On Monday, Upper Sixth students conducted an experiment to investigate the effect of light intensity on photosynthesis. In a darkened room, an LED bulb was placed at different distances from a test tube filled with water and pondweed. Also in the test tube was sodium hydrogen carbonate which supplies carbon dioxide for the pondweed to photosynthesize, producing bubbles of oxygen.

After the pondweed acclimatised itself to the light, the students then counted how many bubbles were produced and, as the bulb crept closer and closer, more bubbles were seen, signifying light intensity is inversely proportional to distance. As the bubbles increased or decreased depending on the distance, students were able to determine the rate of photosynthesis and calculate the average. One team also had access to a datalogger and were also able to directly measure the oxygen saturation inside the test tubes.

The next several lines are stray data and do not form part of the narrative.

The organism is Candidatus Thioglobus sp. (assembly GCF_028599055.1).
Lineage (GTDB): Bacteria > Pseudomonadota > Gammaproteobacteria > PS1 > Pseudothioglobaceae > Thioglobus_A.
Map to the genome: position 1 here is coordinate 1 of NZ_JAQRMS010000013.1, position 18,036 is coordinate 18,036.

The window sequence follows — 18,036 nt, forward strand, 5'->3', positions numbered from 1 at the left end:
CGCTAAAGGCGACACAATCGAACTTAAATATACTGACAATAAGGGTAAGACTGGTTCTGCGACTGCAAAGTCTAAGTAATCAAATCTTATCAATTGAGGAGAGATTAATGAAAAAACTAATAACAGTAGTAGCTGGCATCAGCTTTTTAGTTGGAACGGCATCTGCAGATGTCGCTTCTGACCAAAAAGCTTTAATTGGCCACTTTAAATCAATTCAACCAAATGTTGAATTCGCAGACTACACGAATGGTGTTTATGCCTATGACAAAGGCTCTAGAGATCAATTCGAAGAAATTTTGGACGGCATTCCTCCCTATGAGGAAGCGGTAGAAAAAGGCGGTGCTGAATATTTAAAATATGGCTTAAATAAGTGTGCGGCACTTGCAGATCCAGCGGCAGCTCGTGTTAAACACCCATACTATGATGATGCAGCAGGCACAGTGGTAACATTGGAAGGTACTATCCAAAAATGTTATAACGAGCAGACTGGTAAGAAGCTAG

The lesson was an interesting insight into the complexity of photosynthesis and enabled our students to understand how manipulating the independent variable (distance) will have an impact on the dependant variable (number of bubbles) and comprehend the factors affecting photosynthesis.

Senior School | 28/03/2022